Courtroom Attire in the Coronavirus World
I attended a hearing in Hamilton County Juvenile court yesterday via Zoom. As you can see from the photo, my attire was bit of a mixed bag. Coat and tie paired with jeans and Chuck Taylor gym shoes. Given that I argued my position in a seated position, this seemed appropriate.
But it made me think about this New York Times article I read earlier in the week. A judge in Broward County Florida sent a letter to the local bar association addressing procedures for remote hearings. Included in the letter was this admonition:
“One comment that needs sharing and that is the judges would appreciate it if the lawyers and their clients keep in mind these Zoom hearings are just that: hearings. They are not casual phone conversations. It is remarkable how many ATTORNEYS appear inappropriately on camera. We’ve seen many lawyers in casual shirts and blouses, with no concern for ill-grooming, in bedrooms with the master bed in the background, etc. One male lawyer appeared shirtless and one female attorney appeared still in bed, still under the covers. And putting on a beach cover-up won’t cover up you’re poolside in a bathing suit. So, please, if you don’t mind, let’s treat court hearings as court hearings, whether Zooming or not.”
I think there a couple of issues here. First, did a lawyer really appear shirtless for a hearing? I’m not doubting the judge, but I am having a hard time envisioning a lawyer being that big of a knucklehead I would never do such a thing, partially for reasons of decorum and partially because given the shape I’m in, I don’t even like to take my shirt off at the beach.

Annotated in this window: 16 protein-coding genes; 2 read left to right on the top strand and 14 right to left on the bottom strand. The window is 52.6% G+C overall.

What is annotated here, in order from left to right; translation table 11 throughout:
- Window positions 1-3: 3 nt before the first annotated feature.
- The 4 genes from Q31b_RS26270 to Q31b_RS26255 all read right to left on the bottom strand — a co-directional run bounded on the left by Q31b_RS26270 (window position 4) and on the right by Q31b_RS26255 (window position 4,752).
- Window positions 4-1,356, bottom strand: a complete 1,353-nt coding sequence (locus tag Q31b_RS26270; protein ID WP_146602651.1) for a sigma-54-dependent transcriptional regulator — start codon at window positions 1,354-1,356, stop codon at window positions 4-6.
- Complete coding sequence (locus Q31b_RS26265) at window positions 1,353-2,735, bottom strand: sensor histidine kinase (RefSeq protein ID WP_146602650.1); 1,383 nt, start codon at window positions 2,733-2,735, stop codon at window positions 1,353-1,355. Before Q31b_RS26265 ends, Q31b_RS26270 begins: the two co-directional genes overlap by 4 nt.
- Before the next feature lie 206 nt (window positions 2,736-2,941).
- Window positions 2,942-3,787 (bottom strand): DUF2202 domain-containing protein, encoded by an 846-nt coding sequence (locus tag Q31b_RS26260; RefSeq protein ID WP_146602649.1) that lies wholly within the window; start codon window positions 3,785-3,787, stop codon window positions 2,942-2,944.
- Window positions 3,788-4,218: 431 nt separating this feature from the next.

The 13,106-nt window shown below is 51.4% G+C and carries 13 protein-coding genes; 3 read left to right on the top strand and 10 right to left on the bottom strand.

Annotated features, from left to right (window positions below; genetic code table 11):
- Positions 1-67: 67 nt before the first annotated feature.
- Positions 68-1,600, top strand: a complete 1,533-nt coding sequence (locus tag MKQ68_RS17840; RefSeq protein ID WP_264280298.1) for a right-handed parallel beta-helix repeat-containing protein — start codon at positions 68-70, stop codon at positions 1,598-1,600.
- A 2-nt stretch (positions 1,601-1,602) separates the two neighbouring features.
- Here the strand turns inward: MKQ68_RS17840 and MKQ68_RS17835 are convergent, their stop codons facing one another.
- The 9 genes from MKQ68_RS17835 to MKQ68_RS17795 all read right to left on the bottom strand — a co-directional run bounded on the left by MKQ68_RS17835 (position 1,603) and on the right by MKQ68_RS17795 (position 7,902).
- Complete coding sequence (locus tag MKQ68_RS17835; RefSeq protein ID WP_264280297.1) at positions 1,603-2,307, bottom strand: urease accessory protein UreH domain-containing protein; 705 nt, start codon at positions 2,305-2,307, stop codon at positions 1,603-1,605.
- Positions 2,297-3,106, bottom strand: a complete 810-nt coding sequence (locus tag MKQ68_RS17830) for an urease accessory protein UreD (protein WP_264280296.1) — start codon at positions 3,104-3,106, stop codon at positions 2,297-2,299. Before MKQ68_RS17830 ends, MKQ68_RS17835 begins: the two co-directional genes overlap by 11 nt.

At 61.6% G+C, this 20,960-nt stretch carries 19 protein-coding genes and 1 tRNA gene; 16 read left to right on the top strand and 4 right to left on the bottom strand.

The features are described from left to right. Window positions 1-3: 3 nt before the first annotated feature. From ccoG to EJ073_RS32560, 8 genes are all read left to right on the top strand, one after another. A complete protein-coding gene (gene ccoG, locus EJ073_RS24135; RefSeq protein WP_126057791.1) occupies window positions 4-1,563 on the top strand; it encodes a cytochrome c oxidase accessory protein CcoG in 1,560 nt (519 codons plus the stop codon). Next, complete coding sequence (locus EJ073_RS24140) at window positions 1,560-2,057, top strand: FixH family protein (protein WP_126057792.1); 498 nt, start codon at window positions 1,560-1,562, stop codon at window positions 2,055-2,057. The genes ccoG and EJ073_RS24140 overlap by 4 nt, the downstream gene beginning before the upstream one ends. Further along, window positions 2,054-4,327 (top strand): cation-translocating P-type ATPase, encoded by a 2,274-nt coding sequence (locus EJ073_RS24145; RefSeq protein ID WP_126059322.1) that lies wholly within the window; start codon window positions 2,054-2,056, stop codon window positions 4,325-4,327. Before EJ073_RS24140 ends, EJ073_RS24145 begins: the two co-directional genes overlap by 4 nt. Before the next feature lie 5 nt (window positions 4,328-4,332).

But the judge makes a valid bigger point. A hearing is a hearing. It matters. And just because the Coronavirus has necessitated remote access, it shouldn’t bleed over into a casual attitude. Lawyers need to prepare and dress for a Zoom hearing as they would for an in person session. Those who don’t do a disservice to their clients.
I do disagree, though, with his criticism of lawyers who participate from their bedrooms “with the master bed in the background.” Everyone has different circumstances. It’s possible that the lawyer working from a bedroom has limited space and young kids in the other room. The bedroom may be the only alternative. While judges have every right to insist on appropriate attire and that lawyers actually, you know, get out of bed, they may want to be a little empathetic as it relates to the real challenges everyone faces in an unanticipated work from home world.